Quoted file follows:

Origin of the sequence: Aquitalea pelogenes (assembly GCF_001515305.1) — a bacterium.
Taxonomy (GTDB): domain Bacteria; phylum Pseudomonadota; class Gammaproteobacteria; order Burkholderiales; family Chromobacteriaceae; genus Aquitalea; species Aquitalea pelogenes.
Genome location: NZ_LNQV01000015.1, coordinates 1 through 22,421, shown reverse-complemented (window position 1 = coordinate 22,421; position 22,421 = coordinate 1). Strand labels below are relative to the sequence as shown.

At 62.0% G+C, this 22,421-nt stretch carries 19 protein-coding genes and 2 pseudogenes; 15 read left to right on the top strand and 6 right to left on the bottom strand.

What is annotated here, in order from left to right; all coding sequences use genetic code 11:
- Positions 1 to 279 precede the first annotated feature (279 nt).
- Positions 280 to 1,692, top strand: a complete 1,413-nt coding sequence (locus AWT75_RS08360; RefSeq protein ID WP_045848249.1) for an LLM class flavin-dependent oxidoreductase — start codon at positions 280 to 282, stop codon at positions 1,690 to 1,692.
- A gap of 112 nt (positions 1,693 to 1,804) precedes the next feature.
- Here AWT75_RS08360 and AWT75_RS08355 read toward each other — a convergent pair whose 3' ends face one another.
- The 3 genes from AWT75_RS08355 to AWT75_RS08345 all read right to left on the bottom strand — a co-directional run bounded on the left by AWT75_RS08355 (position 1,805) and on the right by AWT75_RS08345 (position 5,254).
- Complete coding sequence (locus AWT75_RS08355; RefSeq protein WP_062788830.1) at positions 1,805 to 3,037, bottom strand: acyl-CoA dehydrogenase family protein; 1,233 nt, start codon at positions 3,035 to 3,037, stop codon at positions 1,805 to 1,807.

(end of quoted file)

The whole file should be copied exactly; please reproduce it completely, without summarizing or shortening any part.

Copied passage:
Origin of the sequence: Aquitalea pelogenes (assembly GCF_001515305.1) — a bacterium.
Taxonomy (GTDB): domain Bacteria; phylum Pseudomonadota; class Gammaproteobacteria; order Burkholderiales; family Chromobacteriaceae; genus Aquitalea; species Aquitalea pelogenes.
Genome location: NZ_LNQV01000015.1, coordinates 1 through 22,421, shown reverse-complemented (window position 1 = coordinate 22,421; position 22,421 = coordinate 1). Strand labels below are relative to the sequence as shown.

At 62.0% G+C, this 22,421-nt stretch carries 19 protein-coding genes and 2 pseudogenes; 15 read left to right on the top strand and 6 right to left on the bottom strand.

What is annotated here, in order from left to right; all coding sequences use genetic code 11:
- Positions 1 to 279 precede the first annotated feature (279 nt).
- Positions 280 to 1,692, top strand: a complete 1,413-nt coding sequence (locus AWT75_RS08360; RefSeq protein ID WP_045848249.1) for an LLM class flavin-dependent oxidoreductase — start codon at positions 280 to 282, stop codon at positions 1,690 to 1,692.
- A gap of 112 nt (positions 1,693 to 1,804) precedes the next feature.
- Here AWT75_RS08360 and AWT75_RS08355 read toward each other — a convergent pair whose 3' ends face one another.
- The 3 genes from AWT75_RS08355 to AWT75_RS08345 all read right to left on the bottom strand — a co-directional run bounded on the left by AWT75_RS08355 (position 1,805) and on the right by AWT75_RS08345 (position 5,254).
- Complete coding sequence (locus AWT75_RS08355; RefSeq protein WP_062788830.1) at positions 1,805 to 3,037, bottom strand: acyl-CoA dehydrogenase family protein; 1,233 nt, start codon at positions 3,035 to 3,037, stop codon at positions 1,805 to 1,807.